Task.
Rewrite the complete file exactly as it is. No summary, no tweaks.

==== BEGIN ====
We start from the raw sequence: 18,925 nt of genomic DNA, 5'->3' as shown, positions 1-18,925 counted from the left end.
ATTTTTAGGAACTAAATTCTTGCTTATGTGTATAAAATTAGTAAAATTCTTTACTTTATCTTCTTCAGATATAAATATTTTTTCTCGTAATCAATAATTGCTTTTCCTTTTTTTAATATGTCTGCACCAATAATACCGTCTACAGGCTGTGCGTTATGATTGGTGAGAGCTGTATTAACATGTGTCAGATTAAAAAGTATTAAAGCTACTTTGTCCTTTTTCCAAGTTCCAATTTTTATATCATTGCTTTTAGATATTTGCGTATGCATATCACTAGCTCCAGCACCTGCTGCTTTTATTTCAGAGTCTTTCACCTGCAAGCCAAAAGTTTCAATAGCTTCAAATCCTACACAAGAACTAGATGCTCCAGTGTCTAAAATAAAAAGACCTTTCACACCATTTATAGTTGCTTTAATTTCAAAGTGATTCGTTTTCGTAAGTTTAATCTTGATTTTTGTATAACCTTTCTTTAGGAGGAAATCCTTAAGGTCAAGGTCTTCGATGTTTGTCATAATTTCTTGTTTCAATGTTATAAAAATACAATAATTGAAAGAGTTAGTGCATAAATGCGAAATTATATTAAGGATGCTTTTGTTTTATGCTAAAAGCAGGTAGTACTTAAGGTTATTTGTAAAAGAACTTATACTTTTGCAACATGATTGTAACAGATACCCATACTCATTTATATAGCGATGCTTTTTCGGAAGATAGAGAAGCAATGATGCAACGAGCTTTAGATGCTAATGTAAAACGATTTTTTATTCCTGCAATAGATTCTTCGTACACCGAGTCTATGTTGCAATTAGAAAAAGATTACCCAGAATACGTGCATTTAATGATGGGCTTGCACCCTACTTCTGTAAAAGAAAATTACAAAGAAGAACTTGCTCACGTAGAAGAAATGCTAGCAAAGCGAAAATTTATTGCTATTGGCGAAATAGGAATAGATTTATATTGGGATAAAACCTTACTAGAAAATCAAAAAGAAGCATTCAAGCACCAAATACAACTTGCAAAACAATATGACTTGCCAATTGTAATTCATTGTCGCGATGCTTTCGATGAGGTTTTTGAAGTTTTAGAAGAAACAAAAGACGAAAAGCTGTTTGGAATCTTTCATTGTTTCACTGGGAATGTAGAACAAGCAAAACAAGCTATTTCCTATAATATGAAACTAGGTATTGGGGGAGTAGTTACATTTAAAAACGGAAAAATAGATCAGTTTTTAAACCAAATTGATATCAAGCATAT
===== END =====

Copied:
We start from the raw sequence: 18,925 nt of genomic DNA, 5'->3' as shown, positions 1-18,925 counted from the left end.
ATTTTTAGGAACTAAATTCTTGCTTATGTGTATAAAATTAGTAAAATTCTTTACTTTATCTTCTTCAGATATAAATATTTTTTCTCGTAATCAATAATTGCTTTTCCTTTTTTTAATATGTCTGCACCAATAATACCGTCTACAGGCTGTGCGTTATGATTGGTGAGAGCTGTATTAACATGTGTCAGATTAAAAAGTATTAAAGCTACTTTGTCCTTTTTCCAAGTTCCAATTTTTATATCATTGCTTTTAGATATTTGCGTATGCATATCACTAGCTCCAGCACCTGCTGCTTTTATTTCAGAGTCTTTCACCTGCAAGCCAAAAGTTTCAATAGCTTCAAATCCTACACAAGAACTAGATGCTCCAGTGTCTAAAATAAAAAGACCTTTCACACCATTTATAGTTGCTTTAATTTCAAAGTGATTCGTTTTCGTAAGTTTAATCTTGATTTTTGTATAACCTTTCTTTAGGAGGAAATCCTTAAGGTCAAGGTCTTCGATGTTTGTCATAATTTCTTGTTTCAATGTTATAAAAATACAATAATTGAAAGAGTTAGTGCATAAATGCGAAATTATATTAAGGATGCTTTTGTTTTATGCTAAAAGCAGGTAGTACTTAAGGTTATTTGTAAAAGAACTTATACTTTTGCAACATGATTGTAACAGATACCCATACTCATTTATATAGCGATGCTTTTTCGGAAGATAGAGAAGCAATGATGCAACGAGCTTTAGATGCTAATGTAAAACGATTTTTTATTCCTGCAATAGATTCTTCGTACACCGAGTCTATGTTGCAATTAGAAAAAGATTACCCAGAATACGTGCATTTAATGATGGGCTTGCACCCTACTTCTGTAAAAGAAAATTACAAAGAAGAACTTGCTCACGTAGAAGAAATGCTAGCAAAGCGAAAATTTATTGCTATTGGCGAAATAGGAATAGATTTATATTGGGATAAAACCTTACTAGAAAATCAAAAAGAAGCATTCAAGCACCAAATACAACTTGCAAAACAATATGACTTGCCAATTGTAATTCATTGTCGCGATGCTTTCGATGAGGTTTTTGAAGTTTTAGAAGAAACAAAAGACGAAAAGCTGTTTGGAATCTTTCATTGTTTCACTGGGAATGTAGAACAAGCAAAACAAGCTATTTCCTATAATATGAAACTAGGTATTGGGGGAGTAGTTACATTTAAAAACGGAAAAATAGATCAGTTTTTAAACCAAATTGATATCAAGCATAT